Gospel Reflection: Solemnity of the Most Holy Trinity
Malvern Minute

 

MAY 31, 2015

ALLELUIA

Glory to the Father, the Son, and the Holy Spirit;

To God who is, who was, and who is to come.

ALLELUIA

A Reading from the Holy Gospel according to Saint Matthew 28:16-20

The eleven disciples went to Galilee, to the mountain to which Jesus had ordered them.  When they all saw him, they worshiped, but they doubted.

Then Jesus approached and said to them, “All power in heaven and on earth has been given to me.  Go, therefore, and make disciples of all nations, baptizing them in the name of the Father, and of the Son, and of the Holy Spirit, teaching them to observe all that I have commanded you.

And behold, I am with you always, until the end of the age.”

The Gospel of the Lord

REFLECTION

Today we celebrate the Solemnity of the Most Holy Trinity.  We approach this feast and this essential belief of Christianity not in a way to explain how three persons of the Blessed Trinity are one God.  The Holy Trinity is not like a math problem that needs to be resolved; rather, the Holy Trinity is a Mystery to be contemplated, and indeed to be grateful for.

Today’s feast is one of the four solemnities of the Lord Jesus celebrated during Ordinary Liturgical Time (the others are: Corpus Christi, the Sacred Heart and Christ the King).

I believe the Sacred Readings provide a twofold approach for understanding the purpose of this feast.  Firstly, the Book of Deuteronomy provides a beautiful reflection on the incredible love that God has for us.  The passage progresses as a series of questions (with implied answers) that emphasize how fortunate we are to be loved by so great a God:

Was it ever heard of that a people heard the voice of God from the midst of fire and lived, as we have?

Was it ever heard of that any other god personally chose a family of people and made them his own, as He has done for us?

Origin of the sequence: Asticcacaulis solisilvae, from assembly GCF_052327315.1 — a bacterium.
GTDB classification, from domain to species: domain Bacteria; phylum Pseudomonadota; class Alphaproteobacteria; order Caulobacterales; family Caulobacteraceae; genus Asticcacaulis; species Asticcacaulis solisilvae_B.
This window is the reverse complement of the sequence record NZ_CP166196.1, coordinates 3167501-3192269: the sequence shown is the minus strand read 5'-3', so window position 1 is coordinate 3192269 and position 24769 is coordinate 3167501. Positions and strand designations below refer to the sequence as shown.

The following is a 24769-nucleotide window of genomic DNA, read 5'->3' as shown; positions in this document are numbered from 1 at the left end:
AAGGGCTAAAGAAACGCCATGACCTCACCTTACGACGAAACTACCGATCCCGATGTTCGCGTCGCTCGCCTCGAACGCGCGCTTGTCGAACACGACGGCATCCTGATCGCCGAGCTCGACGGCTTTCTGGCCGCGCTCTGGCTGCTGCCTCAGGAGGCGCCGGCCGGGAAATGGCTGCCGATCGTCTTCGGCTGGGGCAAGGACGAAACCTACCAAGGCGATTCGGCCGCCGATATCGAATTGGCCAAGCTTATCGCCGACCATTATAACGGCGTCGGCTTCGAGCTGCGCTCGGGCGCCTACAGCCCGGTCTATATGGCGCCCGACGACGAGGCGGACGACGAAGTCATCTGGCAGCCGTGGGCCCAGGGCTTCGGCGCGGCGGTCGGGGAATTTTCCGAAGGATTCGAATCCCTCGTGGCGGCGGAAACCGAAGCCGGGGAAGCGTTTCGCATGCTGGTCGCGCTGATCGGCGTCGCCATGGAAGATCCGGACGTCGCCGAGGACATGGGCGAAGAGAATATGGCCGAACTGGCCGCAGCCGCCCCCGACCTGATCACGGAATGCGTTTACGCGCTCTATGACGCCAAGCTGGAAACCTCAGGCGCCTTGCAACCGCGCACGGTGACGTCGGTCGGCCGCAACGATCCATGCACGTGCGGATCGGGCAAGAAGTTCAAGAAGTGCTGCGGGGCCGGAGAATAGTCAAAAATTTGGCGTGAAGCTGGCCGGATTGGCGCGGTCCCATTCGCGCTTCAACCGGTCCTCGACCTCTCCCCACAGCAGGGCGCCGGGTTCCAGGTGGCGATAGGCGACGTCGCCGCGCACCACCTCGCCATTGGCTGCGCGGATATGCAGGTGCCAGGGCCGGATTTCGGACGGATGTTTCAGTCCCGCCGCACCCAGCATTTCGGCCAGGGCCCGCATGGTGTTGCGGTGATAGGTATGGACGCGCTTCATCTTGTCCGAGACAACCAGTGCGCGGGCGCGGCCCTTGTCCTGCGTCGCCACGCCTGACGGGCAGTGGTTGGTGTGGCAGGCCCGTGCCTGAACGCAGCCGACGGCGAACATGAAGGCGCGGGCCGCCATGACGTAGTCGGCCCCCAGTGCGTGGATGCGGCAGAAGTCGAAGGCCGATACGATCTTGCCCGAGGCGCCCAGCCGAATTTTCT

Has any other power in heaven or on earth provided such great signs and wonders for a people, as He has done for us?

Moses asks these questions of God’s people as they were about to enter the Promised Land.   In turn, the questions are asked of us today for we too are about to enter the Promised Land.  Yet, the questions for us have even more intensity and our responses are even more forceful because in addition to being called His People destined for eternal life, God’s Eternal Son,Jesus Christ has won for us the Promised Land of heaven by His Death and Resurrection!

The second dimension of significance for the feast is demonstrated by the Gospel.  We who have received much are commanded to give much!  We have received the personal love of God in Jesus; the initiation into His Body the Church and the pledge of Eternal Life through Baptism; and the nourishment of His Word and Eucharist, and therefore, are commissionedto bring these gifts to the world: Go, therefore, and make disciples of all nations!

In summary: we have been called and given life by a loving God, and in turn, we are called to reach out to all with this message of life and love provided through Jesus Christ.  In some ways the feast is very simple: as God is three in one, so He calls us who are many to be one in Him.  As God is eternal, so God invites us to live in Him eternally.  As God is Love, God loves us so we can love one another.

Go, therefore, and make disciples of all nations!

And behold, I am with you always, until the end of the age!

WE BELIEVE, AND THEREFORE SPEAK (2 Corinthians 4:13)

Consider joining the Men and Women of Malvern by deepening your personal relationship with Jesus and your commitment as a disciple through a weekend retreat.  See our website for details: MalvernRetreat.com

 

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